“We try to incorporate new topics,” Sotelo said in a phone interview before the seminar. “We’ve talked about knee replacement, now we’ll talk about joint pain. … We have been covering different topics.”
Among the topics for men’s health were cardiovascular issues and prostate cancer.
Sotelo is considered one of the most experienced laparoscopic/robotics surgeons internationally, according to his biography on the school’s website.
He spoke about the types of screenings and treatments for prostate cancer as he addressed the topic “Robotic Radical Prostatectomy,” a minimally invasive technique.
One of his patients, Nissin Cohen of Caracas, Venezuela, said after the seminar that he underwent surgery — involving the use of robotic instruments — to remove his prostate, a procedure that lasted 4½ hours.
“It really was not painful at all,” Cohen said. “They made about six incisions and they removed the prostate. In my case, there was a biopsy of the glands around the prostate.”

Photo by Wes Woods II / OUTLOOK Dr. Rene Sotelo, a professor of clinical urology at Keck School of Medicine of USC and La Cañada Flintridge resident, discusses prostate cancer during a free program at USC-VHH.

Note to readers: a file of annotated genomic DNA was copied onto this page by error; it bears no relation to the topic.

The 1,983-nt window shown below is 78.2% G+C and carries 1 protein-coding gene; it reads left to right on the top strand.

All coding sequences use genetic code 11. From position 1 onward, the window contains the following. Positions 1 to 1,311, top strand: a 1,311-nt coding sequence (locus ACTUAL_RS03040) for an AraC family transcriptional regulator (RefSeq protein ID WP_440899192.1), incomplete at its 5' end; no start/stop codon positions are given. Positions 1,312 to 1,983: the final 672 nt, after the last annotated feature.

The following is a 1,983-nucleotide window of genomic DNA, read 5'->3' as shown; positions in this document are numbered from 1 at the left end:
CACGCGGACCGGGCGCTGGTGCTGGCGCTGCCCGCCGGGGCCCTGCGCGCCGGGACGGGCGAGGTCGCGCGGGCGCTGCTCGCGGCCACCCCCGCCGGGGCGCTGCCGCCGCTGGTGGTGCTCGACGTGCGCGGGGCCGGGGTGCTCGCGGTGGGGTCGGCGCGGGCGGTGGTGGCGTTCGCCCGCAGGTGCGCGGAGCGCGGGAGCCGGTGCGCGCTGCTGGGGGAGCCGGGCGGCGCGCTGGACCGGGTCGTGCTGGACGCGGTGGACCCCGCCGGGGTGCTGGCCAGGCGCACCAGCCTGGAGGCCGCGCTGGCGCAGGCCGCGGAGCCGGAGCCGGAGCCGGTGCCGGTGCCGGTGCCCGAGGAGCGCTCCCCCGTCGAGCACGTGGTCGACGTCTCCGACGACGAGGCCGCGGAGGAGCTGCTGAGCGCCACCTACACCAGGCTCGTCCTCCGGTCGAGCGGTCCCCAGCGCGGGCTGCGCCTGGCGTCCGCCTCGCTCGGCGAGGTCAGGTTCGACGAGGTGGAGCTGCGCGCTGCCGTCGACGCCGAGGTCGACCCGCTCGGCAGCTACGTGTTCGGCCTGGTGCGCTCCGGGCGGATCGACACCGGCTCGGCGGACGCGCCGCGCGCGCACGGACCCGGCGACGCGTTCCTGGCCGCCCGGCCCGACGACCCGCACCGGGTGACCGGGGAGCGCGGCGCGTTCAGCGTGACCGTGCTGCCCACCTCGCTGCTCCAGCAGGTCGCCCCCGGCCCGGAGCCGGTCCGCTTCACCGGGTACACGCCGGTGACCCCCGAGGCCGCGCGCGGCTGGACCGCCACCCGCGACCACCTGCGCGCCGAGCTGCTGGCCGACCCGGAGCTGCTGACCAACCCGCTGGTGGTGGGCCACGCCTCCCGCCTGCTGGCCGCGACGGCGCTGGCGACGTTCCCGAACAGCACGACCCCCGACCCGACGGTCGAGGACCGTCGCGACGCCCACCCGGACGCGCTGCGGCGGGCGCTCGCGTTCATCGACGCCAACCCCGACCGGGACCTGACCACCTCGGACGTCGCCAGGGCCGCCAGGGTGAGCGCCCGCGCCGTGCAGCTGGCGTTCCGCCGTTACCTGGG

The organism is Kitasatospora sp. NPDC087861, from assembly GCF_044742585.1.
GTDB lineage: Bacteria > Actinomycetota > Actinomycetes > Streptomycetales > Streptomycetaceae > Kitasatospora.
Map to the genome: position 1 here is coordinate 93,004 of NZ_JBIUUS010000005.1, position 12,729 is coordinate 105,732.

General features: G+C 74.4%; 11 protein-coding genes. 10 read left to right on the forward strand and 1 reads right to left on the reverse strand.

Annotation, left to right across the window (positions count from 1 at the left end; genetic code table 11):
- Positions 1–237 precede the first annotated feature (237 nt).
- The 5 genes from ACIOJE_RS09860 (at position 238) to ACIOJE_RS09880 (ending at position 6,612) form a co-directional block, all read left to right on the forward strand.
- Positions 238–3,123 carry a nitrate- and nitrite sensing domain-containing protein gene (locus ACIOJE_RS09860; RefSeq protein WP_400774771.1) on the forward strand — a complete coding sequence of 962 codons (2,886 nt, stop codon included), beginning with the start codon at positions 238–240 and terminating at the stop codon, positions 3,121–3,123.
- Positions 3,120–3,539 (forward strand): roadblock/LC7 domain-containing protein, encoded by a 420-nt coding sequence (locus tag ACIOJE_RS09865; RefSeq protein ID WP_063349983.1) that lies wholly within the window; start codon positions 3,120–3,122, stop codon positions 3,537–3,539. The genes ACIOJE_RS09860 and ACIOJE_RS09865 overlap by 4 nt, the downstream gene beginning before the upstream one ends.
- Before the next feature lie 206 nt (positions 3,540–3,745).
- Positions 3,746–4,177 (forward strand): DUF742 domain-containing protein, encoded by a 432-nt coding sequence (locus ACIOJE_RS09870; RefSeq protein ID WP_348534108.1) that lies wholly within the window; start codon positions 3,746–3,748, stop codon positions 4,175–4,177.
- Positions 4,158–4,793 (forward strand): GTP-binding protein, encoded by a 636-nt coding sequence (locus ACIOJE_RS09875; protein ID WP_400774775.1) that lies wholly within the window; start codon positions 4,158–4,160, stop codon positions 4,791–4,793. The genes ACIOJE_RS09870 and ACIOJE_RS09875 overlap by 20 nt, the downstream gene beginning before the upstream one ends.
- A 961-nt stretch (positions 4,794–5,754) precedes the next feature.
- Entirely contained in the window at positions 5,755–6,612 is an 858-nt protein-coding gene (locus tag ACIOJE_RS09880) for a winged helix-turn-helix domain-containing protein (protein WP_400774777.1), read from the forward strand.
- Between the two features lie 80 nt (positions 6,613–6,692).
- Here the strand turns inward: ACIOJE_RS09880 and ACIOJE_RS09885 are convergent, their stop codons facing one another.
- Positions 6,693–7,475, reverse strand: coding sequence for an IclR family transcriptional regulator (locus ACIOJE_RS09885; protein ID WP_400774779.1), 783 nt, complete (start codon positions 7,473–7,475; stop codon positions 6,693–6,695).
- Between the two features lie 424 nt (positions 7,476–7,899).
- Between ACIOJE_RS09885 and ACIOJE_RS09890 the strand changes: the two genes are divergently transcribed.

Photo by Wes Woods II / OUTLOOK
Dr. Rene Sotelo, a professor of clinical urology at Keck School of Medicine of USC and La Cañada Flintridge resident, discusses prostate cancer during a free program at USC-VHH.

Sotelo was Cohen’s doctor in Venezuela, and the patient decided to follow the doctor from that country — where Cohen still lives — to USC-VHH to have the procedure.
“He always knows what to do,” Cohen said. “The same day I had the surgery, he had another two surgeries. He’s the best.”
Cohen, 66, said he has a family history of cancer, and in November it was discovered he had a “spot.” Cohen said he was given a choice to continue with a biopsy every six months or have the prostate removed.
“I decided to remove it and that’s it,” Cohen said.
Other topics at the seminar included “Waking Up to Void … Why It Happens and Your Options for Treatment,” with Dr. Mike Nguyen, an associate professor of clinical urology at the USC Institute of Urology of Keck Medicine of USC, as the speaker.
Nguyen said that waking up once during the night to void, or urinate, is considered normal, but when someone awakens twice or more, “it becomes more bothersome and that’s when we say someone has nocturia.”